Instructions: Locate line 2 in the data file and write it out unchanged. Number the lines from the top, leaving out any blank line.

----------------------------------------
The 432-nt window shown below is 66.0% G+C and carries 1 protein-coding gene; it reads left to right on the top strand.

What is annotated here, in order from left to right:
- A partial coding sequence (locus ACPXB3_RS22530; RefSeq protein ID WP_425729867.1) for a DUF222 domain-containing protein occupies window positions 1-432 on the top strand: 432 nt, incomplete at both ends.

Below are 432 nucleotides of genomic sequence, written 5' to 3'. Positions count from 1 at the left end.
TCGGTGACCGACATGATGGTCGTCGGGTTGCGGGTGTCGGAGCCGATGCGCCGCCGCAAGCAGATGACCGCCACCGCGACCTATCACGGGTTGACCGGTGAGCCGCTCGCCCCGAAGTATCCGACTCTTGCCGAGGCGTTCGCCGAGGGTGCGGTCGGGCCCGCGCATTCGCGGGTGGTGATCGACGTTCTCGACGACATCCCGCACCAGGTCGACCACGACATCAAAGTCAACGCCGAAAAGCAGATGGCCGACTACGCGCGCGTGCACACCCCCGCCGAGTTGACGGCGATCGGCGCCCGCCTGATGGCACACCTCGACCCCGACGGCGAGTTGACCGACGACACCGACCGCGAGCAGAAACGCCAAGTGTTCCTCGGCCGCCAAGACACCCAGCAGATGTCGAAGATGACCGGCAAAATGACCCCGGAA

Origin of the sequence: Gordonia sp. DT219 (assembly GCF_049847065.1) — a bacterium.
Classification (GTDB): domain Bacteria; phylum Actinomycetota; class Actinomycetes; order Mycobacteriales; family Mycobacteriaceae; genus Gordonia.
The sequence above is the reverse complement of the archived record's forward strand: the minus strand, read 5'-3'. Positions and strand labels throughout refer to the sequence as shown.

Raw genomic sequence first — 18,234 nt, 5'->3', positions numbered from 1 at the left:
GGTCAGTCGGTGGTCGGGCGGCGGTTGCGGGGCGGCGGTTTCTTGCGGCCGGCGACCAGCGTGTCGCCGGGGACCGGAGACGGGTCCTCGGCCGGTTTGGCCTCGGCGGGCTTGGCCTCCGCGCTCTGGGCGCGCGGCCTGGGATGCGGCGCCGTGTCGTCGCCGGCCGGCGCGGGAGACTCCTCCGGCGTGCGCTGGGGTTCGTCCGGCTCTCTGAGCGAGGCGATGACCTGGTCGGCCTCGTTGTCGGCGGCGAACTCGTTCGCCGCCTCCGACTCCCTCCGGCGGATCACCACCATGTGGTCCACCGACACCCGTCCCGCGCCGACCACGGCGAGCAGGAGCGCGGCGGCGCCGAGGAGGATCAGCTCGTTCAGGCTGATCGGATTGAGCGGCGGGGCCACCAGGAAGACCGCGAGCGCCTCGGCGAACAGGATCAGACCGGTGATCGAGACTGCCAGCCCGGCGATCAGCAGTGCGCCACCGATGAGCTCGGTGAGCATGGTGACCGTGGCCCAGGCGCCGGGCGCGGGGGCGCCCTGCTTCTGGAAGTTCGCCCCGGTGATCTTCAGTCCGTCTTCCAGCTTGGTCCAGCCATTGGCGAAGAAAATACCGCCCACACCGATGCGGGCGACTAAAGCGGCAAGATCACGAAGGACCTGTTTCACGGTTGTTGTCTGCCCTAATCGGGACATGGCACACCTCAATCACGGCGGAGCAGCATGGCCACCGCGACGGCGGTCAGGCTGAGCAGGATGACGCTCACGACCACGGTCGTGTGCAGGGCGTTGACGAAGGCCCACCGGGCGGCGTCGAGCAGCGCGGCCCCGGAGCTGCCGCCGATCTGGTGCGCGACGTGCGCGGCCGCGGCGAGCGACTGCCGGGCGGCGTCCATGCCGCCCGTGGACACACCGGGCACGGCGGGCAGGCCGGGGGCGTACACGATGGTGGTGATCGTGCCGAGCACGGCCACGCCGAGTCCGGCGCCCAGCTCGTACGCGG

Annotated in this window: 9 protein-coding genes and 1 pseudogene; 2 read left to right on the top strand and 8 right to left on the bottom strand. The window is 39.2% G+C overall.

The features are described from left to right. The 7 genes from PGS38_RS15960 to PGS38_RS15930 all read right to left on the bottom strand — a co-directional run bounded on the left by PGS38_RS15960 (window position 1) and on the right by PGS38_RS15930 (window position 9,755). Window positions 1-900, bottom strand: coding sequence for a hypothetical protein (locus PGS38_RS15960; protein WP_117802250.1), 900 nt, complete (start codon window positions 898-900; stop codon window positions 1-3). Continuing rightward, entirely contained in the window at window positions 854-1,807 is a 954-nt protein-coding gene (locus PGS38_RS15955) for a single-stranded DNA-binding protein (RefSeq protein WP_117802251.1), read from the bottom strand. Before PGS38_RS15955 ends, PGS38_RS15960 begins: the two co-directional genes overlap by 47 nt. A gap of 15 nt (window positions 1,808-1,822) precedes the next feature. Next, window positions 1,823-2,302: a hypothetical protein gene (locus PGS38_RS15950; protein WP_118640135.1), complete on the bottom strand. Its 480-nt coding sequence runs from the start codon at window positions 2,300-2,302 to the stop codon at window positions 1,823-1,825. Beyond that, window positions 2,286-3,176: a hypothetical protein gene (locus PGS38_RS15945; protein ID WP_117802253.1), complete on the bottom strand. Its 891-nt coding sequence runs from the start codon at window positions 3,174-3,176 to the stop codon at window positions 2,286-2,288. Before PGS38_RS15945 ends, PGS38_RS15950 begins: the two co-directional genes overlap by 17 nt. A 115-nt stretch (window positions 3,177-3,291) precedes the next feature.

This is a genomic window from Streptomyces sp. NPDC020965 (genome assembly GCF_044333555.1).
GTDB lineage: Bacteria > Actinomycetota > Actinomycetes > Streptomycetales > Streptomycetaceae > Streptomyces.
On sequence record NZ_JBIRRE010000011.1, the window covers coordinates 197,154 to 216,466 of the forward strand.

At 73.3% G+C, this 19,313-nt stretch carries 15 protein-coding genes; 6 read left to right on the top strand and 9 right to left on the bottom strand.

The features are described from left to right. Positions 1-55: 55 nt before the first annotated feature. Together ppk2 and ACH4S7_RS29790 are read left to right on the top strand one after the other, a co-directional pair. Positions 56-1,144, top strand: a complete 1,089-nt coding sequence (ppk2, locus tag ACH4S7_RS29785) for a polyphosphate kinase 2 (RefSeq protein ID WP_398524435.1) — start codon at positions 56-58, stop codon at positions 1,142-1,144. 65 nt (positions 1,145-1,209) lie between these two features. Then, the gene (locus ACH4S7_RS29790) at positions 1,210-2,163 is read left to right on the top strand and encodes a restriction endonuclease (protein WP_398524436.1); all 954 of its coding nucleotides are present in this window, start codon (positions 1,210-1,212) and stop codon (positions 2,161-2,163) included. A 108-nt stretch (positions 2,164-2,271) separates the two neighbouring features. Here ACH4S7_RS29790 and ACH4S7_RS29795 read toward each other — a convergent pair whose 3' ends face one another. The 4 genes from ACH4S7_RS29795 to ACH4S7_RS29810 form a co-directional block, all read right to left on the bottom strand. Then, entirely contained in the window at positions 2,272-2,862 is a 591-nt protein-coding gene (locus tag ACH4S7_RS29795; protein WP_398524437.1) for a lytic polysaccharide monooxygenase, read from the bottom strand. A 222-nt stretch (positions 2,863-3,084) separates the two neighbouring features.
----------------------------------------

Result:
What is annotated here, in order from left to right: